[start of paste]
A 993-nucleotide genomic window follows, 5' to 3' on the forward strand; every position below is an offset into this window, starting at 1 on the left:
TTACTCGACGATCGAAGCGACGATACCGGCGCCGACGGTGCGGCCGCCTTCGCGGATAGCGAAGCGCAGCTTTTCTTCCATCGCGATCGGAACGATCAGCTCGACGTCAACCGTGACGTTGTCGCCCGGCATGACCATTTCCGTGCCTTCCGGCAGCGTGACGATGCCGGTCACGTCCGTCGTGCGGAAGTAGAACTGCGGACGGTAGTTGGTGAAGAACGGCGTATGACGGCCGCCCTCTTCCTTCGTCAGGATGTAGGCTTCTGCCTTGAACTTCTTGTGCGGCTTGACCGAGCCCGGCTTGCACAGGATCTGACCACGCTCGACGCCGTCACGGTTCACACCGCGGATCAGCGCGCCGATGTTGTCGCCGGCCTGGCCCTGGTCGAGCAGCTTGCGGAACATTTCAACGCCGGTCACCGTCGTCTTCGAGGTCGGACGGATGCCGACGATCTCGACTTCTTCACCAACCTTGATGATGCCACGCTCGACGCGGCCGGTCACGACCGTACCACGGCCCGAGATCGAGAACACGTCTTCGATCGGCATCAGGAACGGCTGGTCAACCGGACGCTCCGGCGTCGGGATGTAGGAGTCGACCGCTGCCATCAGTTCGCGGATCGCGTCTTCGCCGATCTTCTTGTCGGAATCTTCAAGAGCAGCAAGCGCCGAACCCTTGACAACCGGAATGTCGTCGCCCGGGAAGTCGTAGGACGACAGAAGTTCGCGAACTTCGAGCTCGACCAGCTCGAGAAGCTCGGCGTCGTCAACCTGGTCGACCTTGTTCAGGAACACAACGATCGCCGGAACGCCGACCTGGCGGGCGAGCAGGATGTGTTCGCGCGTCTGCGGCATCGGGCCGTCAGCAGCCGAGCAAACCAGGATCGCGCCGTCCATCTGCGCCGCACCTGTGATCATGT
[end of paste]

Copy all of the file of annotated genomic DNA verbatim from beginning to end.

A 993-nucleotide genomic window follows, 5' to 3' on the forward strand; every position below is an offset into this window, starting at 1 on the left:
TTACTCGACGATCGAAGCGACGATACCGGCGCCGACGGTGCGGCCGCCTTCGCGGATAGCGAAGCGCAGCTTTTCTTCCATCGCGATCGGAACGATCAGCTCGACGTCAACCGTGACGTTGTCGCCCGGCATGACCATTTCCGTGCCTTCCGGCAGCGTGACGATGCCGGTCACGTCCGTCGTGCGGAAGTAGAACTGCGGACGGTAGTTGGTGAAGAACGGCGTATGACGGCCGCCCTCTTCCTTCGTCAGGATGTAGGCTTCTGCCTTGAACTTCTTGTGCGGCTTGACCGAGCCCGGCTTGCACAGGATCTGACCACGCTCGACGCCGTCACGGTTCACACCGCGGATCAGCGCGCCGATGTTGTCGCCGGCCTGGCCCTGGTCGAGCAGCTTGCGGAACATTTCAACGCCGGTCACCGTCGTCTTCGAGGTCGGACGGATGCCGACGATCTCGACTTCTTCACCAACCTTGATGATGCCACGCTCGACGCGGCCGGTCACGACCGTACCACGGCCCGAGATCGAGAACACGTCTTCGATCGGCATCAGGAACGGCTGGTCAACCGGACGCTCCGGCGTCGGGATGTAGGAGTCGACCGCTGCCATCAGTTCGCGGATCGCGTCTTCGCCGATCTTCTTGTCGGAATCTTCAAGAGCAGCAAGCGCCGAACCCTTGACAACCGGAATGTCGTCGCCCGGGAAGTCGTAGGACGACAGAAGTTCGCGAACTTCGAGCTCGACCAGCTCGAGAAGCTCGGCGTCGTCAACCTGGTCGACCTTGTTCAGGAACACAACGATCGCCGGAACGCCGACCTGGCGGGCGAGCAGGATGTGTTCGCGCGTCTGCGGCATCGGGCCGTCAGCAGCCGAGCAAACCAGGATCGCGCCGTCCATCTGCGCCGCACCTGTGATCATGT